Mariners decide Daniel Vogelbach needs more time, option rookie 1B to Triple-A Tacoma
PEORIA, Ariz. – The move to option Daniel Vogelbach to Triple-A Tacoma on Thursday afternoon was not entirely surprising. The timing of it, however, was.
With 10 days to go before the Mariners break camp, the decision was made that Vogelbach is not quite ready to begin the season in the majors.
“It’s been a tough 10-day stretch for him,” Mariners general manager Jerry Dipoto said. “I just felt that at this point with where he is both offensively and defensively, that the best thing for him is to go back and he will start the season in Tacoma. That doesn’t mean he is going to finish the season in Tacoma.”
Since acquiring Vogelbach from the Cubs last summer in the trade that sent Mike Montgomery to Chicago, the word from the Mariners has always been that as a hitter Vogelbach was ready to take it to the next level. There was work that had to be put in on his defense, though. Over the winter he was touted as part of a platoon at first base, and as spring approached, manager Scott Servais stressed that Vogelbach would have to show that he could play Major League-average first base, at minimum.
Both Dipoto and Servais agree that Vogelbach has taken huge steps forward defensively, but that he is still “a tick below Major League-average.” That may have been enough if the bat was there, but recently he has struggled at the plate, striking out 10 times in his last 28 plate appearances.
“At some point there has to be that kind of carrying ability – what is going to get you on the field,” Dipoto said. “You are willing to live with the shortcoming because something else is carrying the other, and we weren’t seeing it.”
Vogelbach told me Wednesday that spring struggles are nothing new for him.
“I’ve always been a slow starter in the spring. I wish it wasn’t like this, but it is just continuing to see pitches, going deep into counts and not chasing, that’s the biggest thing,” he said, adding that over the last few days he was feeling much better at the plate. “It’s just staying with the process, and staying through the middle of the field and not panicking when I am down in the count.”
When informed of the move, Vogelbach was told that the Mariners were doing something very similar with him to what they did with James Paxton and Mike Zunino last year. Both players had changes that needed to be made and were given the opportunity to do so away from the big league club, where the stakes for everyone are much higher.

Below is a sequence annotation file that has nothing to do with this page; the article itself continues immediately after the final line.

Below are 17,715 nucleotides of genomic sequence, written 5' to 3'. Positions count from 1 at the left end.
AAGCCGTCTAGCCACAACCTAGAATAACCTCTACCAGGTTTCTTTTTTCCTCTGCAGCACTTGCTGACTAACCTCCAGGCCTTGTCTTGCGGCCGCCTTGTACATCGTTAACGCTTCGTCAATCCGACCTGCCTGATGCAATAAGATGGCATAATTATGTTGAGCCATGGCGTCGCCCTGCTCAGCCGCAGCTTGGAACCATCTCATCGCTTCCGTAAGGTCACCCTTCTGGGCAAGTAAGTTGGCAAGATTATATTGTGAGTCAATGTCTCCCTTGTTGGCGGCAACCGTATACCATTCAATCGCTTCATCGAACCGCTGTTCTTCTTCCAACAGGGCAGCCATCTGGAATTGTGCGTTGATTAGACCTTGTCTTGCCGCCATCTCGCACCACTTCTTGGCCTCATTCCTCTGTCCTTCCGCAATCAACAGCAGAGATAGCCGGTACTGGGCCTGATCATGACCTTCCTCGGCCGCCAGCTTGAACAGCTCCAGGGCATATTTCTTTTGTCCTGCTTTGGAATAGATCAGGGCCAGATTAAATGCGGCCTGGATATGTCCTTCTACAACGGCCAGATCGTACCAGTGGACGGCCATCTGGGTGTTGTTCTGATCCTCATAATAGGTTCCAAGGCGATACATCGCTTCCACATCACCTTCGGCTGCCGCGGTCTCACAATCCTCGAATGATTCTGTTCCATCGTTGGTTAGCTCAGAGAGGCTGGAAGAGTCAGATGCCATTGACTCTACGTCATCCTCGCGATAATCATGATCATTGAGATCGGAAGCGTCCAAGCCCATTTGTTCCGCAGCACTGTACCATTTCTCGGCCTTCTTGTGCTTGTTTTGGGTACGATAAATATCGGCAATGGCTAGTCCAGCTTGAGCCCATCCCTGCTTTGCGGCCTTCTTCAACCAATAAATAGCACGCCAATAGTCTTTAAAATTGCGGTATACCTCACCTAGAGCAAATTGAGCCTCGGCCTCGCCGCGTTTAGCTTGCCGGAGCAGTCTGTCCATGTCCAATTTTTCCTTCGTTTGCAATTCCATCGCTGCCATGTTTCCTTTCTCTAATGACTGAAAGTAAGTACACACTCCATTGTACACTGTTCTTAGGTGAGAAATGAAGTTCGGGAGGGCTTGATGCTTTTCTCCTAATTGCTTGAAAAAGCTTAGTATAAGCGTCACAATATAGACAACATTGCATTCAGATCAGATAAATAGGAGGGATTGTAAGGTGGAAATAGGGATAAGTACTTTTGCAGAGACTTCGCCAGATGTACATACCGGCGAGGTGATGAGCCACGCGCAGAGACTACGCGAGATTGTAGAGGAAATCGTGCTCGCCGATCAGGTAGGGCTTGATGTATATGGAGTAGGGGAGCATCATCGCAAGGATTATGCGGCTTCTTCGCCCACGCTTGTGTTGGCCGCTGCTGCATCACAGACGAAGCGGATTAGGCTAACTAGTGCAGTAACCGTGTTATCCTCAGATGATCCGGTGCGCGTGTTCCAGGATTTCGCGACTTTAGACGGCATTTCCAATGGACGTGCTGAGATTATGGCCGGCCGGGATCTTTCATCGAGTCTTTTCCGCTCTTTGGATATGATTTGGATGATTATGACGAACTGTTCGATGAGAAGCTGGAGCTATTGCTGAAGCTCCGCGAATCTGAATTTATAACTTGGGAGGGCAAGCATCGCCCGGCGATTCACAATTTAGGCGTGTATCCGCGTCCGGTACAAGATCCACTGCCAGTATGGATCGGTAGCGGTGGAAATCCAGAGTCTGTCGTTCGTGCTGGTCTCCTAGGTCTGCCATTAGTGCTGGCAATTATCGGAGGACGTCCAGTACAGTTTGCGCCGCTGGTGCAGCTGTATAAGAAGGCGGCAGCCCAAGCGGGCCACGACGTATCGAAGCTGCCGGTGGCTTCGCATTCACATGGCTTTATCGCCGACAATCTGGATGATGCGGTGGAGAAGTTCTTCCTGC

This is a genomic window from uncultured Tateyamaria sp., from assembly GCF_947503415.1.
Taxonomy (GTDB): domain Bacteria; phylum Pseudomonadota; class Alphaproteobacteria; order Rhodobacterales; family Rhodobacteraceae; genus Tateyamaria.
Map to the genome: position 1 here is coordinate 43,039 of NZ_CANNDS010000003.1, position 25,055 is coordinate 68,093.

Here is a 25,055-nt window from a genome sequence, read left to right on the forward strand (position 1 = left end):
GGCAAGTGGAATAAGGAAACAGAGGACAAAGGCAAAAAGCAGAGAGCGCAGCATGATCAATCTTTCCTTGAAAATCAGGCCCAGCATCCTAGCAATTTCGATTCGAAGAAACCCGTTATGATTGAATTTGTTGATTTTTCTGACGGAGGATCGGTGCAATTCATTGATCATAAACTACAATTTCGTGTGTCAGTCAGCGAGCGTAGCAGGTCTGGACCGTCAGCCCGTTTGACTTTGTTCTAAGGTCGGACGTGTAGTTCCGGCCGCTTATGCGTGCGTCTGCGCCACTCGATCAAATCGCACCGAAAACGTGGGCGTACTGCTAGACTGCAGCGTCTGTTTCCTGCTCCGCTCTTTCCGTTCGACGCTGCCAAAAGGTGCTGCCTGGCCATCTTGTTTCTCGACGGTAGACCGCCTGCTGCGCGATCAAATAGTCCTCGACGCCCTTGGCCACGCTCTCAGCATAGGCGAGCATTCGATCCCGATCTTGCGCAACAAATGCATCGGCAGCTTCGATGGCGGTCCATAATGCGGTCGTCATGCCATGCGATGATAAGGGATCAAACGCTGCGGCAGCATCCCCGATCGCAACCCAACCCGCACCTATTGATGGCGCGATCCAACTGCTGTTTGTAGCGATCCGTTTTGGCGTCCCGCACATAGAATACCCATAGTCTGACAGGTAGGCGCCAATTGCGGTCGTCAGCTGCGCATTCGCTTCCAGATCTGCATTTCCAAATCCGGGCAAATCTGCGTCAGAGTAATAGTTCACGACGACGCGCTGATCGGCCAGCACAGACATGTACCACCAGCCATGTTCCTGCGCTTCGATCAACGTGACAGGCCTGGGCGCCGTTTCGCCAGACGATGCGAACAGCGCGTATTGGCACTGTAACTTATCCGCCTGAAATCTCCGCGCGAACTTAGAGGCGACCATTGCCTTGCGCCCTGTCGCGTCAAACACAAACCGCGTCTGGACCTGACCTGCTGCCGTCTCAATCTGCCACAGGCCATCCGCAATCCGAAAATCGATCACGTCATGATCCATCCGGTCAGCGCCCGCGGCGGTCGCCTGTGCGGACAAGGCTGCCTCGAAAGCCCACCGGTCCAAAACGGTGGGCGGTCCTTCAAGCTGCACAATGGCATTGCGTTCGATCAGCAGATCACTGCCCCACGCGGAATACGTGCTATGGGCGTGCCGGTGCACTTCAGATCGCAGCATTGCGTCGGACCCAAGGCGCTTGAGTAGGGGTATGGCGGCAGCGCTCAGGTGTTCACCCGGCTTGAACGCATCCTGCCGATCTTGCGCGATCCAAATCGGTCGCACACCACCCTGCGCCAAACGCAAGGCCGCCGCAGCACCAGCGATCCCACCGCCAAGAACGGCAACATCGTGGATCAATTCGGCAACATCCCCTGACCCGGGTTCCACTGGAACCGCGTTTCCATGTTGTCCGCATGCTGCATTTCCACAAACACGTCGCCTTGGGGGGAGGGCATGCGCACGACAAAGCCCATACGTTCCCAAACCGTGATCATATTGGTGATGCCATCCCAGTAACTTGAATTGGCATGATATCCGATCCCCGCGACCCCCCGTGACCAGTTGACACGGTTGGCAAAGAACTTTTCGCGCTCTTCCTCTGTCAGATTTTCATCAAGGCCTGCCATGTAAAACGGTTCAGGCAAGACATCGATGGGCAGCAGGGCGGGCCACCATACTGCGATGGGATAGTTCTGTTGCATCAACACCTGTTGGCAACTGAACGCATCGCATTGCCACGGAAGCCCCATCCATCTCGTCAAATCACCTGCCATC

“He will help us this year,” Servais said. “It’s not quite ready at this point, and we think our team is ready to win and we are going to put the best players out there that are ready to compete at the Major League level.”
The move is both for now and fir the future, according to Dipoto.
“We do need to make sure he is as complete a player as we can manage by the time he gets here, and right now we have enough depth around the club to allow us to do this and hopefully get Vogey back on the right track where he needs to be and this turns out to be more of a short-term thing,” Dipoto said. “But he will determine that.”
Danny Valencia provides that depth, as he will take over as the everyday first baseman with Taylor Motter as his backup. The move makes it more likely that we will see Guillermo Heredia on the 25-man roster, as well, giving the Mariners another right-handed bat. How long we see Valencia at first remains to be seen. The goal is to get a ready Vogelbach back as soon as possible.
“We wanted to give every opportunity to Daniel Vogelbach to make the team and I certainly believe we did that,” Servais said. “But timing is not right. There’s very few guys that come to the big leagues and stay there for 10 years-plus. Sometimes it takes the younger player the up and down a little bit to settle in and have the right fit. Again, this is about doing the right thing for Daniel Vogelbach.”